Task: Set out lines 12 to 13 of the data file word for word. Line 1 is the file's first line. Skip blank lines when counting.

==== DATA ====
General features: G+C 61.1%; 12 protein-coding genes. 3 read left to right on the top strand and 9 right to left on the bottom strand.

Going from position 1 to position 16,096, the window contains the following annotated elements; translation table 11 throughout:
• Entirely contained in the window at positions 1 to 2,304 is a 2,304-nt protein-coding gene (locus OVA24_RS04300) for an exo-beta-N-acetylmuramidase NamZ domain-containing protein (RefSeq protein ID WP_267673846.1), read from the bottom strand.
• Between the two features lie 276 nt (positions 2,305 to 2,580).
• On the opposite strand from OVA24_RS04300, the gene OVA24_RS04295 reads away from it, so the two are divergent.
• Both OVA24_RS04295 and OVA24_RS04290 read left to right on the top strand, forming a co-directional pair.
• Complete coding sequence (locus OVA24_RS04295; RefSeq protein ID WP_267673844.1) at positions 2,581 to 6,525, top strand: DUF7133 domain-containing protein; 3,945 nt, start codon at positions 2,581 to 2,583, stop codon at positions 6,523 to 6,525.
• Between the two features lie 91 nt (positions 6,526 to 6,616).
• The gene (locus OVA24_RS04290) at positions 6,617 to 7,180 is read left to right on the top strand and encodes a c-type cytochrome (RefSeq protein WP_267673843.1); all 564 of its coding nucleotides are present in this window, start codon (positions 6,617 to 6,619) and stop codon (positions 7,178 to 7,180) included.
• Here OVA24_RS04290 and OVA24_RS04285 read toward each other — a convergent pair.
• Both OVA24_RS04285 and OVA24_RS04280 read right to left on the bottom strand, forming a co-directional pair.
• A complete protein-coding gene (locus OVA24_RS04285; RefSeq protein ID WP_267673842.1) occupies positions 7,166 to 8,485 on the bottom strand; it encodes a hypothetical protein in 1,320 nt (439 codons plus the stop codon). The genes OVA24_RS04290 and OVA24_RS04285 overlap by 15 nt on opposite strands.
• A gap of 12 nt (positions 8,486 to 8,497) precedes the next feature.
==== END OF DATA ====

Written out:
• A complete protein-coding gene (locus OVA24_RS04285; RefSeq protein ID WP_267673842.1) occupies positions 7,166 to 8,485 on the bottom strand; it encodes a hypothetical protein in 1,320 nt (439 codons plus the stop codon). The genes OVA24_RS04290 and OVA24_RS04285 overlap by 15 nt on opposite strands.
• A gap of 12 nt (positions 8,486 to 8,497) precedes the next feature.